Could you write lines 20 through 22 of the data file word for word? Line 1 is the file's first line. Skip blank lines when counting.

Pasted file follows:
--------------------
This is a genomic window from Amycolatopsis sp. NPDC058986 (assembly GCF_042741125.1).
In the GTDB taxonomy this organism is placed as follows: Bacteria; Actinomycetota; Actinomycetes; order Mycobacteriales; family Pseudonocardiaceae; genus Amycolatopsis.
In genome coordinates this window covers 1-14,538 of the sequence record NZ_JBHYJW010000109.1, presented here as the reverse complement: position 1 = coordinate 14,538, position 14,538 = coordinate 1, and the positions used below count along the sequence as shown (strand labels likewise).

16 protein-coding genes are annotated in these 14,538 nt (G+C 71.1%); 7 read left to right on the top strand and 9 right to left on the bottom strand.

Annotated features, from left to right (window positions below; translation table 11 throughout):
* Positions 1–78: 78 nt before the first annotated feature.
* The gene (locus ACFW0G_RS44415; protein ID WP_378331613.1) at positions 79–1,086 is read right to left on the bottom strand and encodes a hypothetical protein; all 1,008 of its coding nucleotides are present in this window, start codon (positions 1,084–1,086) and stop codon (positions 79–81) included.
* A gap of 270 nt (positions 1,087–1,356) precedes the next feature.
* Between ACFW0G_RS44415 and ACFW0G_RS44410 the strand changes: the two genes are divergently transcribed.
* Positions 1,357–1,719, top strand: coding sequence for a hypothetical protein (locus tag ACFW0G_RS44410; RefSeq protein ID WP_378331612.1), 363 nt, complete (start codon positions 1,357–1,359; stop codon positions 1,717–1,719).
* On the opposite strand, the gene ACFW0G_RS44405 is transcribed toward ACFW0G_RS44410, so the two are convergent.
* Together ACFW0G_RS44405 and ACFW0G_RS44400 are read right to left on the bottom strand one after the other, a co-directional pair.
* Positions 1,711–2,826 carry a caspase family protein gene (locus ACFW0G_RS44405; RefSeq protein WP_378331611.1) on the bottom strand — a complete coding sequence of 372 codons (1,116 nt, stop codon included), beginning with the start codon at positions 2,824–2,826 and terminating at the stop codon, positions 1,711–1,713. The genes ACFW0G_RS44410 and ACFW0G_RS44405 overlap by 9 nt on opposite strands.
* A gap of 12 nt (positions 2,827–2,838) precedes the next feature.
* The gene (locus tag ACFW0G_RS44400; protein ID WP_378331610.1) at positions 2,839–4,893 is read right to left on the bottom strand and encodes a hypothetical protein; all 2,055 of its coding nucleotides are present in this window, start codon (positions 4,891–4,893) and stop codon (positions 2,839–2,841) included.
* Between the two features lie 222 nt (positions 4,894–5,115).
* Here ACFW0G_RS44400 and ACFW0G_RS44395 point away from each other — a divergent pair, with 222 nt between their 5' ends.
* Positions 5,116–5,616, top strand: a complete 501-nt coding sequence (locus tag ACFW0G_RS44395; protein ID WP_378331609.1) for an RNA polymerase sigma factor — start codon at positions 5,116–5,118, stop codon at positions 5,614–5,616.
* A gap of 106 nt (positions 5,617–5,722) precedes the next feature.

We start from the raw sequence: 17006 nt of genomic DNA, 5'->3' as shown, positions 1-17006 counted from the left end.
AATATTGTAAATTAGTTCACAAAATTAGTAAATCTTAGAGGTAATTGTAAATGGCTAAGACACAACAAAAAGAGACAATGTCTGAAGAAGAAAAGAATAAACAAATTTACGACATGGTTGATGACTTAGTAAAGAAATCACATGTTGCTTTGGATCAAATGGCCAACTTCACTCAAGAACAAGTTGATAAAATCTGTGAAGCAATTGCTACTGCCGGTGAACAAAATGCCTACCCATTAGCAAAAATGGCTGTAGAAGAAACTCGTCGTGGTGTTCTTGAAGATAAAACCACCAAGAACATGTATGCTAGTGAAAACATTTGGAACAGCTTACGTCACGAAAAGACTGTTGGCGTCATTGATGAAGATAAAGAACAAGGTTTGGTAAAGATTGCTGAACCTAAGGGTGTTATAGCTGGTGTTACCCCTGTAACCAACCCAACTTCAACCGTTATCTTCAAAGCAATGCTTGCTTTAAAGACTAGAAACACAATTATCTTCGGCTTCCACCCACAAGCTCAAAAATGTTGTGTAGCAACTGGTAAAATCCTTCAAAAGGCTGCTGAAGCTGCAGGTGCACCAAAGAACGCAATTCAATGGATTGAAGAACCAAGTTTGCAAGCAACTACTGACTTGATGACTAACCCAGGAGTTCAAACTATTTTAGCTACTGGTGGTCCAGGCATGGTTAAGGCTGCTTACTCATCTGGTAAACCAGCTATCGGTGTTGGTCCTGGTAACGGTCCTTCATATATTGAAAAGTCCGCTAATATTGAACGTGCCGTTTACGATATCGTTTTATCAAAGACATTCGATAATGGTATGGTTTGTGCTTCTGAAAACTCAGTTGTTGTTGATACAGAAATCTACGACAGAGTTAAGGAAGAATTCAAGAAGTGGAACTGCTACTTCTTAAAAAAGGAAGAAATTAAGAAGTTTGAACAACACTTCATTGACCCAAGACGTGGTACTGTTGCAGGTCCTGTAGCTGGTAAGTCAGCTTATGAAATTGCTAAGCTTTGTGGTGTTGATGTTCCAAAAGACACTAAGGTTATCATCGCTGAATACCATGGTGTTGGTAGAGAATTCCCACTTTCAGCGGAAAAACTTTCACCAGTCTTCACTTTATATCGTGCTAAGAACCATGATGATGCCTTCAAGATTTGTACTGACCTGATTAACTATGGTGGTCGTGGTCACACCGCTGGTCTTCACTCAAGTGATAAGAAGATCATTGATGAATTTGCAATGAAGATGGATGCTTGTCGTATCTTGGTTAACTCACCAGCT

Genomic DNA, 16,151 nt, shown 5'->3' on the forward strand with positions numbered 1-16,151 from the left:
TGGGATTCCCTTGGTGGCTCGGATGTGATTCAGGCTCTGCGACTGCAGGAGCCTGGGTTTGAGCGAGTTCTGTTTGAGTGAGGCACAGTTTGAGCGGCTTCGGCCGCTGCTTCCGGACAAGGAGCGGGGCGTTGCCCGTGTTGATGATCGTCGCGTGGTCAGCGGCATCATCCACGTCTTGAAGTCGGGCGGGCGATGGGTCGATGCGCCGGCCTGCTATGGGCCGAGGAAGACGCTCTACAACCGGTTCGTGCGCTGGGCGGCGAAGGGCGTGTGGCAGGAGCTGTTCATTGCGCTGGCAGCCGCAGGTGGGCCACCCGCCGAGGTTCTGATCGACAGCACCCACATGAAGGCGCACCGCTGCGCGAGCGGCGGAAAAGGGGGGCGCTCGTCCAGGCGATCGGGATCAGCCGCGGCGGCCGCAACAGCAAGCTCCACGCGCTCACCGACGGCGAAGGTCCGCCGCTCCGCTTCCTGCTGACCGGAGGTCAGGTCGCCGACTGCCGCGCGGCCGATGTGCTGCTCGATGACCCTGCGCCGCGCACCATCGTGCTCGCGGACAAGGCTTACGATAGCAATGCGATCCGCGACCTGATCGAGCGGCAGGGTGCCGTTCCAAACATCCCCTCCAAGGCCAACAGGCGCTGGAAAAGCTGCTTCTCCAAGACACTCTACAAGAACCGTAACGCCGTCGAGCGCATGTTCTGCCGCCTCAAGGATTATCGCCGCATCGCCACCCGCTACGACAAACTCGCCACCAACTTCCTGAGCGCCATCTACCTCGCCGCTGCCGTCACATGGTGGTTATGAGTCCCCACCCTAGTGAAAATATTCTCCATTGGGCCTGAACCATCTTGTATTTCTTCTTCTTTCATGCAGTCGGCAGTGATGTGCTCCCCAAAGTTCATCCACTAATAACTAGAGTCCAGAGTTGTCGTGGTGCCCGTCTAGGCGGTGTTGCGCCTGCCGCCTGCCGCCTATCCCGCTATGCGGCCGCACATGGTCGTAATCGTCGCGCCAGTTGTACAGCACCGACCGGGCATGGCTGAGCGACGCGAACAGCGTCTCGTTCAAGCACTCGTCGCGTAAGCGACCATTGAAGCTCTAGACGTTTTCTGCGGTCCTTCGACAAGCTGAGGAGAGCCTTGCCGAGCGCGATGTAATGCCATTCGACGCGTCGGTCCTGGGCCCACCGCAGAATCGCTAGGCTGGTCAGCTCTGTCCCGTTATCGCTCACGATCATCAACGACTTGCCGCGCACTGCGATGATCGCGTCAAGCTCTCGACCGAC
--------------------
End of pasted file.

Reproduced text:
We start from the raw sequence: 17006 nt of genomic DNA, 5'->3' as shown, positions 1-17006 counted from the left end.
AATATTGTAAATTAGTTCACAAAATTAGTAAATCTTAGAGGTAATTGTAAATGGCTAAGACACAACAAAAAGAGACAATGTCTGAAGAAGAAAAGAATAAACAAATTTACGACATGGTTGATGACTTAGTAAAGAAATCACATGTTGCTTTGGATCAAATGGCCAACTTCACTCAAGAACAAGTTGATAAAATCTGTGAAGCAATTGCTACTGCCGGTGAACAAAATGCCTACCCATTAGCAAAAATGGCTGTAGAAGAAACTCGTCGTGGTGTTCTTGAAGATAAAACCACCAAGAACATGTATGCTAGTGAAAACATTTGGAACAGCTTACGTCACGAAAAGACTGTTGGCGTCATTGATGAAGATAAAGAACAAGGTTTGGTAAAGATTGCTGAACCTAAGGGTGTTATAGCTGGTGTTACCCCTGTAACCAACCCAACTTCAACCGTTATCTTCAAAGCAATGCTTGCTTTAAAGACTAGAAACACAATTATCTTCGGCTTCCACCCACAAGCTCAAAAATGTTGTGTAGCAACTGGTAAAATCCTTCAAAAGGCTGCTGAAGCTGCAGGTGCACCAAAGAACGCAATTCAATGGATTGAAGAACCAAGTTTGCAAGCAACTACTGACTTGATGACTAACCCAGGAGTTCAAACTATTTTAGCTACTGGTGGTCCAGGCATGGTTAAGGCTGCTTACTCATCTGGTAAACCAGCTATCGGTGTTGGTCCTGGTAACGGTCCTTCATATATTGAAAAGTCCGCTAATATTGAACGTGCCGTTTACGATATCGTTTTATCAAAGACATTCGATAATGGTATGGTTTGTGCTTCTGAAAACTCAGTTGTTGTTGATACAGAAATCTACGACAGAGTTAAGGAAGAATTCAAGAAGTGGAACTGCTACTTCTTAAAAAAGGAAGAAATTAAGAAGTTTGAACAACACTTCATTGACCCAAGACGTGGTACTGTTGCAGGTCCTGTAGCTGGTAAGTCAGCTTATGAAATTGCTAAGCTTTGTGGTGTTGATGTTCCAAAAGACACTAAGGTTATCATCGCTGAATACCATGGTGTTGGTAGAGAATTCCCACTTTCAGCGGAAAAACTTTCACCAGTCTTCACTTTATATCGTGCTAAGAACCATGATGATGCCTTCAAGATTTGTACTGACCTGATTAACTATGGTGGTCGTGGTCACACCGCTGGTCTTCACTCAAGTGATAAGAAGATCATTGATGAATTTGCAATGAAGATGGATGCTTGTCGTATCTTGGTTAACTCACCAGCT

Genomic DNA, 16,151 nt, shown 5'->3' on the forward strand with positions numbered 1-16,151 from the left: